smart bulletts

The picture shows a cut-open smart bullett which homes in on a person’s individual unique heat pattern or signature. The screencap is from ‘↑Runaway,’ a 1984 cyberpunk flic directed by Michael Crichton, starring Tom Selleck and Kirstie Alley.  And this is a promotional picture of Sandia National Laboratories’ self-guided bullet prototype from a 30 January 2012 ↑press release. It’s not heat seeking, but a kind of miniature laser-guided rocket fired from small-caliber, smooth-bore firearms. Mr. Roboto over at ↑cyberpunkreview immediately remembered the bullett from the 1984 movie, when he saw Sandia’s prototype. Additionally he had the ↑fine idea that the … Continue reading

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amazing stories online

The first six issues (vol. 1 no. 1 through vol. 1 no. 6 [April to September 1926]) and the December 1926 (vol. 1 no. 9) issue of the legendary science fiction magazine Amazing Stories, edited by Hugo Gernsback, are—legally and for free—↓online at The Pulp Magazines Project! via ↑entry at ↑kueperpunk … Continue reading

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cyberpunk shanghai

Canadian photographer ↑Greg Girard has a nice collection called ↑Phantom Shanghai online. Girard’s pictures perfectly catch the cyberpunk ambience and æsthetics and remind me very much of the photographies my pal ↑2R took in China years ago: ↵cyberpunk china and ↵more cyberpunk china.     See also Mike Doyle’s ↵abandoned homes. via ↑entry at ↑kueperpunk … Continue reading

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hartmann the anarchist

‘↑Captain Nemo was a technical anarcho-terrorist.’ wrote Bruce Sterling (1991: 39) about the main protagonist of ↑Jules Verne‘s ‘↓20,000 leagues under the sea‘ (1870). The same can be said about the character Robur appearing in Verne’s ‘↓Robur the Conqueror‘ (1886) and its sequel ‘↓Master of the World‘ (1904). By way of his submarine ‘Nautilus’ Captain Nemo rules the oceans. Robur rules everything above through his vessels, the ‘Albatross’ and the ‘Terror.’ Just recently I learned that around the same time yet another literary ‘technical anarcho-terrorist’ appeared: ‘↓Hartmann the Anarchist‘ by Edward Douglas Fawcett (1893): ↑A sensational tale of the evil … Continue reading

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who shot whom?

zeph’s pop culture quiz #14 Who shot whom in the scene depicted above? If you recognize the movie from which the screenshot was taken, and if you have watched that movie carefully, you’ll have no problems in answering the question ;-)     Just leave a comment with your educated guess—you can ask for additional hints, too. [Leaving a comment is easy; just click the ‘Leave a comment’ at the end of the post and fill in the form. If it’s the first time you post a comment, it will be held for moderation. But I am constantly checking, and … Continue reading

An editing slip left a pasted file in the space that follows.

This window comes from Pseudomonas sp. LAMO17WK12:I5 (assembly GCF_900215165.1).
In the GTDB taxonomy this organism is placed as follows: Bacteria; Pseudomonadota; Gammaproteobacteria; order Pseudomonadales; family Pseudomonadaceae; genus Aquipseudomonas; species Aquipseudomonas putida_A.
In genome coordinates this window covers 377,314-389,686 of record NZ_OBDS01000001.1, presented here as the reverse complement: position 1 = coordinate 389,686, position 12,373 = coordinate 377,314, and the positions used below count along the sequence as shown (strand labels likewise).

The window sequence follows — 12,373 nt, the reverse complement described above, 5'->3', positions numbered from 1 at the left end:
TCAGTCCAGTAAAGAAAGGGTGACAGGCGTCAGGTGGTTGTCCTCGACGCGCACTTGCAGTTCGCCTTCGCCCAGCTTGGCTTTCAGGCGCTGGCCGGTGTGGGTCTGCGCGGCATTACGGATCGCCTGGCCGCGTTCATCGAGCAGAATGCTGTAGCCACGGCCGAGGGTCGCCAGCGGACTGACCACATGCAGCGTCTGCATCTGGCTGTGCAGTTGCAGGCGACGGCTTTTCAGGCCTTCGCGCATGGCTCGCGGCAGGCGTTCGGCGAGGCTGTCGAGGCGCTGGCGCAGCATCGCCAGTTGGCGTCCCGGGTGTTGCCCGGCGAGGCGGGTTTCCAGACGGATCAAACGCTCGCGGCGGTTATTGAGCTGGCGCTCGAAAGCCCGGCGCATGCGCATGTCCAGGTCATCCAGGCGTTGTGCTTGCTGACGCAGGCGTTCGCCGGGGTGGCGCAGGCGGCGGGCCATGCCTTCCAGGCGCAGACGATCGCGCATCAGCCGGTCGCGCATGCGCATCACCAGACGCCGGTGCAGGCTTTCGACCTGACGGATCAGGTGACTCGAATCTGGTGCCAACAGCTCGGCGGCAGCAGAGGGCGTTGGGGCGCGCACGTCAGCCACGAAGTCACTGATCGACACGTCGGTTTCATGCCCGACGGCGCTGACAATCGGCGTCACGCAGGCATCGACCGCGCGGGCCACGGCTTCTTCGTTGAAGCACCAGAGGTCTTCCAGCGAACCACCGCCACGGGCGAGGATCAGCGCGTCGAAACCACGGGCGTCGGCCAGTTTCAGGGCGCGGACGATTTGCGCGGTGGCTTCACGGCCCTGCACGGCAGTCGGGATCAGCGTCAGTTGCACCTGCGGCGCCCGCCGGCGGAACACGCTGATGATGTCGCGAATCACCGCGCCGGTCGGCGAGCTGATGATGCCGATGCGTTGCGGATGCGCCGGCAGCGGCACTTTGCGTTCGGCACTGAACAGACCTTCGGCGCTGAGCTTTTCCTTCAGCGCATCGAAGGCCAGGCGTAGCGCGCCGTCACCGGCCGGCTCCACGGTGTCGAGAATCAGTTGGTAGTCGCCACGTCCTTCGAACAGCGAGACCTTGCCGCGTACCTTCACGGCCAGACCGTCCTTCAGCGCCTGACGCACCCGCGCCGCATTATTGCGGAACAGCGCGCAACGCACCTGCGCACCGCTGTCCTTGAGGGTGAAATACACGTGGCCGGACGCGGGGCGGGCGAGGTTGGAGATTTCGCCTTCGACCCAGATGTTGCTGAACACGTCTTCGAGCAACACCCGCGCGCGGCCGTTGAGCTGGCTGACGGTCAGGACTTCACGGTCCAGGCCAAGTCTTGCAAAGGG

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angelo dundee

Last Wednesday, 01 February 2012, ↑Angelo Dundee died age 90. He was the famous trainer of world’s greatest, ↑Muhammad Ali, who just recently ↵turned 70.     When I heard the news of Dundee’s passing away, immediately pictures from a comic book filled my mind. As a kid I for the first time heard of Dundee via the album ‘Superman vs. Muhammad Ali’ (O’Neill & Adams 1978). The above is a part of page 32. O’NEILL, DENNIS AND NEAL ADAMS. 1978. ‘Superman vs. Muhammad Ali’ [comic book]. New York: DC Comics. … Continue reading

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cyberpunk short films

Under the menu ↵cyberpunk—↵motion pictures I added the page ↵short films. Very much work in progress as the whole collection, but with direct links. More entries will follow as soon as possible. Above that I added and corrected quite something in all the other cyberpunkish artefacts listings. Nothing is perfect yet, though. … Continue reading

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churchill on cyberpunk

Paul Kent Alkon, professor emeritus of English and American literature, author of ‘Origins of futuristic fiction’ (1987), and ‘Science fiction before 1900’ (1994), in 1997 has published a ↓wonderful article on ↑Winston Churchill‘s relation to the writing and thought of ↑H. G. Wells, science fiction and dystopia in general. More recently Alkon covered the issue even more in-depth in his chapter ‘Imagining science: Churchill and science fiction’ (2006: 155-176). What struck Bruce Sterling the most is Churchill’s premonition of drone warfare: Have we reached the end? Has Science turned its last page on them? May there not be methods of … Continue reading

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